Introduction

How Oxygen is Made – Oxygen is one of the basic chemical elements. Oxygen in its most common form is a colourless gas found in the air. It is one of the elements that sustain life on Earth and is required by all animals. Oxygen is also used in many industrial, commercial, medical and scientific applications. It is used in blast furnaces to make steel and is an important ingredient in the manufacture of many synthetic chemicals, including ammonia, alcohol, and various plastics.

Oxygen and acetylene burn together to provide the very high temperatures needed for welding and cutting metals. When oxygen cools below -297 degrees Fahrenheit (-183 degrees Celsius), it becomes a light blue liquid that uses as rocket fuel.

How to Make Oxygen

Oxygen is one of the most abundant chemical elements on Earth. About half of the Earth’s crust made up of chemical compounds that contain oxygen, and a fifth of our atmosphere up of oxygen gas. About two-thirds of the human body is up of oxygen. Although oxygen exist since scientific research began, it not discover and recognized as a separate element until 1774, when Englishman Joseph Priestley isolate it by heating mercuric oxide in an invert test tube with concentrated sunlight.

Priestley described his discovery by the French scientist Antoine Lavoisier, who continued experiments and found it to be one of the two main components of air. Lavoisier named the new oxygen gas from the Greek words oxys, meaning acidic or acid, and alginate, meaning production or formation, because he believed it to be an essential component of all acids.

In 1895, Karl Paul Gottfried von Linde of Germany and William Hampson of England independently developed a process for reducing air temperature to the liquefaction point. By carefully distilling liquid air, the various constituent gases can boil and collect individually. This process quickly became the main source of high-quality oxygen, nitrogen and argon.

Raw Materials

Raw Materials Oxygen

Oxygen can made from a number of materials using a variety of methods. The most common natural method is photosynthesis, in which plants use sunlight to convert carbon dioxide in the air into oxygen. This balances the respiration process in which the animals convert the oxygen in the air back into carbon dioxide.

The most common commercial process for producing oxygen is air separation using either a cryogenic distillation process or a vacuum swing adsorption process. Nitrogen and argon also made by separating them from the air.

Oxygen can also form as a result of a chemical reaction in which oxygen release from a chemical compound and becomes a gas. This method uses to generate limit amounts of oxygen to support life in submarines, aeroplanes, and spacecraft.

Hydrogen and oxygen can create by passing an electric current through water and combining the two gases as they bubble. Hydrogen remains produce at the negative electrode and oxygen produce at the positive electrode. This process calls electrolysis and produces extremely pure hydrogen and oxygen. However, it consumes a lot of electrical energy and is not economical for large-scale production.

Manufacturing Procedure

Most commercial oxygen produces using a type of cryogenic distillation process originally developed in 1895. This process produces more than 99% pure [oxygen]. Recently, the more energy-efficient vacuum swing adsorption process has use for a limited number of applications that do not require [oxygen] above 90-93% purity.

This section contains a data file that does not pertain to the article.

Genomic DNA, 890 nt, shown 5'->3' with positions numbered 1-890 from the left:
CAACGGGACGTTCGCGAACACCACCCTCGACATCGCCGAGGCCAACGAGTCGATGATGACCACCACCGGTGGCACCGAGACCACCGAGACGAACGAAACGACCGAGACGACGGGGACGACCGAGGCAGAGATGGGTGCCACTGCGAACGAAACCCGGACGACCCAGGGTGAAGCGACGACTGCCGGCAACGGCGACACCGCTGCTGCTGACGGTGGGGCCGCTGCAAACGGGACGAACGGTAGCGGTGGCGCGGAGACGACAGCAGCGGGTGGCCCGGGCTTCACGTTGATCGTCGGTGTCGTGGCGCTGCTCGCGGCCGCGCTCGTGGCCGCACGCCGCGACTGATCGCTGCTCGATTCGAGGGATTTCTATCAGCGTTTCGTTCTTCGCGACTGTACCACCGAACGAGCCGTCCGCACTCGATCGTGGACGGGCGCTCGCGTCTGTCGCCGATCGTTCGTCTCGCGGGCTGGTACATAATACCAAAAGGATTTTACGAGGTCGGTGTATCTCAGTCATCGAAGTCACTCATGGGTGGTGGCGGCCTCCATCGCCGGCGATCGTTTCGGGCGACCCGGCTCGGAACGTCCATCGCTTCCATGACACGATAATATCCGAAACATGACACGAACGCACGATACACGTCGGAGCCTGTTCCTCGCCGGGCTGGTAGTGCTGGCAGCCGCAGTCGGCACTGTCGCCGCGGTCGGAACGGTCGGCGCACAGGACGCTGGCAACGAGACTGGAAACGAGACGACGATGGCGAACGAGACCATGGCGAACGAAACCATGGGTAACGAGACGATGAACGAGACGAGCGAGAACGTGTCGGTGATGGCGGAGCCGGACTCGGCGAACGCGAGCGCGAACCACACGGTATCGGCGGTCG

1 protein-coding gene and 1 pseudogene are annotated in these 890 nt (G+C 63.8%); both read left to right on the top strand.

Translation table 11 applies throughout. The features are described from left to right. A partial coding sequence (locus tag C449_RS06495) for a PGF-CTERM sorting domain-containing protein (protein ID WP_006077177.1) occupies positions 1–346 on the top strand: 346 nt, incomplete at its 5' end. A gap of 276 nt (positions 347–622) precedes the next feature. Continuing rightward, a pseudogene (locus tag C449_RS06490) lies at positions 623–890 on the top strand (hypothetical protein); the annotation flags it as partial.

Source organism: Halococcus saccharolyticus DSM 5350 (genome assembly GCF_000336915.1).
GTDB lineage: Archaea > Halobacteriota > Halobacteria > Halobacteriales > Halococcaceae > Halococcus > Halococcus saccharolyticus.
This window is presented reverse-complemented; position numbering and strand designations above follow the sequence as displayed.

Here are the steps for producing commercial-grade [oxygen] from air using the cryogenic distillation process.

Pretreating

Because this process uses an ultra-cold section to separate the air, any contaminants that can solidify — such as water vapour, carbon dioxide, and some heavy hydrocarbons — must remove first to prevent them from freezing and clogging the refrigerant tubes.

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1. The air comprised of about 94 psi (650 kPa or 6.5 atm) in a multi-stage compressor. It then passes through a water-cooled aftercooler to condense any water Before processing, the air remains pretreated to remove impurities that will clog the cryogenic piping. Once pretreat, the air submit to fractional distillation.

In the fractional distillation process, the components gradually separate in several stages. Because all distillation processes work on the principle of boiling a liquid to separate one or more of the components, a cryogenic section remains required to provide the very low temperatures needed to liquefy the gas components. Once the liquid [oxygen] separates, it is purified and stored.

Before processing, air remains pretreated to remove impurities that will clog the cryogenic piping. Once pretreated, the air remains submitted to fractional distillation. In the fractional distillation process, the components gradually separate in several stages. Because all distillation processes work on the principle of boiling a liquid to separate one or more of the components. A cryogenic section remains required to provide the very low temperatures needed to liquefy the gas components. Once the liquid [oxygen] is separate, it purifies and store.

vapor, and the condensed water remains remove in a water separator.

2. The air passes through a molecular sieve adsorber. The adsorber contains zeolite and silica gel-type adsorbents, which trap the carbon dioxide. Heavier hydrocarbons, and any remaining traces of water vapor. Periodically the adsorber is flush clean to remove the trap impurities. This usually requires two adsorbers operating in parallel. So that one can continue to process the airflow while the other one is flush.

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